Mountain bikers tested their mettle – and metal – earlier this month against the Hardwood Hills 50km Single Track Challenge, which took place just north of Barrie, Ont.
The riders careened down narrow paths while desperately trying to avoid an overly intimate encounter with the surrounding trees. Those with a sharp eye might have spotted money manager David McLean cruising by.
If you're like me, the thought of such a long ride through the wilderness is exhausting. But it's the 47-year-old's stock-picking prowess that should leave you gasping.
Mr. McLean runs the ROMC Fund, which gained an average of 16.1 per cent a year over the five years ended Sept. 30, 2013. That's more than double the MSCI World Index's annual return of 7.8 per cent over the same period.
As impressive as the long-term results are, it was the great crash of 2008 that displayed his ability to steer around disaster.
Stock markets around the globe tumbled that year and the MSCI World Index plummeted by 29.6 per cent. The decline didn't faze Mr McLean: His fund gained 5.7 per cent in 2008.
The mystery of how he made money during the collapse is best revealed by starting at the beginning.
Mr. McLean launched the ROMC fund in the fall of 2007 with his own money and the desire to stay true to his investment philosophy. It's one reason why ROMC stands for Return On My Capital.
That's not to say that he hasn't been influenced by others. He clearly admires the approach taken by Warren Buffett, who transformed Berkshire Hathaway (BRK.A-NYSE) from an ailing textile concern into the massively successful company it is today.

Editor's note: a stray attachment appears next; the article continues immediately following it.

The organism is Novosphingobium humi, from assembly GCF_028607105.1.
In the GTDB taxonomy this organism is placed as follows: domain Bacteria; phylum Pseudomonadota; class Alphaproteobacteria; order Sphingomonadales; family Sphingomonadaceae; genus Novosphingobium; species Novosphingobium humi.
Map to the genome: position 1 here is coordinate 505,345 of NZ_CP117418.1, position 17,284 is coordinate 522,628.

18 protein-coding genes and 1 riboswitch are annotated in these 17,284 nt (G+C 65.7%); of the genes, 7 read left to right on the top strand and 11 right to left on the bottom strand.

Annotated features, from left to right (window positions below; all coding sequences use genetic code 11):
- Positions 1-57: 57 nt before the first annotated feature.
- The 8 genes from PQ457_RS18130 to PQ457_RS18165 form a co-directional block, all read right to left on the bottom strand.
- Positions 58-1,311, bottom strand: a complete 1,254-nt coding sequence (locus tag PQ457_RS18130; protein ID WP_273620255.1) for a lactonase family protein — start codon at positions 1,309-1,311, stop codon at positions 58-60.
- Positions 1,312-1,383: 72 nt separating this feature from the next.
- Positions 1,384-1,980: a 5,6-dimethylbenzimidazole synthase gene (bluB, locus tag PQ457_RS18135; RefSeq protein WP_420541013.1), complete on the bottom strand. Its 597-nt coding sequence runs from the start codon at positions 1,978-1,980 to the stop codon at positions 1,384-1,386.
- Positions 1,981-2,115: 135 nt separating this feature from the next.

He even modelled his fund after the partnerships Warren Buffett ran in the 1960s before taking up the reins at Berkshire Hathaway. Like those partnerships, Mr. McLean earns a fee when his fund gains more than 6 per cent a year. If he beats that mark, he collects 25 per cent of the excess. Otherwise he doesn't make a dime.
He also takes after Mr. Buffett when it comes to picking stocks. In a nutshell, he favours quality firms trading at reasonable prices that can be held for long periods.
More unusually, he happily focuses on only a very few stocks that he likes the most. These days his fund holds a grand total of eight stocks, which represents an extraordinary level of concentration. Most funds hold dozens of stocks.
The emphasis on quality and concentration starts to explain how he avoided losing money in the bruising collapse of 2008 despite being fully invested in the markets.
But it was his savvy decision to load up on Fairfax Financial (FFH-TSX), and its subsidiary OdysseyRe, that worked miracles. Both firms held credit default swaps that paid off handsomely when the financial system teetered on the brink of collapse.
These days Mr. McLean is a little more sanguine about the markets. But that didn't stop him from buying a few puts on the S&P500 earlier this year when they were relatively inexpensive. Much like his earlier investment in Fairfax, they represent a form of insurance against a significant market downturn.
He also started nibbling on the shares of Lancashire Holdings Ltd. (LRE-LSE) in recent months. The London-based company specializes in short-tail specialty insurance in the aviation, energy, marine and property markets.
Mr. McLean particularly likes the firm's underwriting discipline – a vitally important factor for insurance companies. He also appreciates how its common-sense management team deploys capital.
Dividend investors will note Lancashire's habit of paying out large special dividends. S&P Capital IQ reports that the stock yields 16 per cent, based on the dividends it paid out over the last 12 months. However, as with all special dividends, that may change next year. With a bit of luck, Lancashire will pay for more than a few bike rides.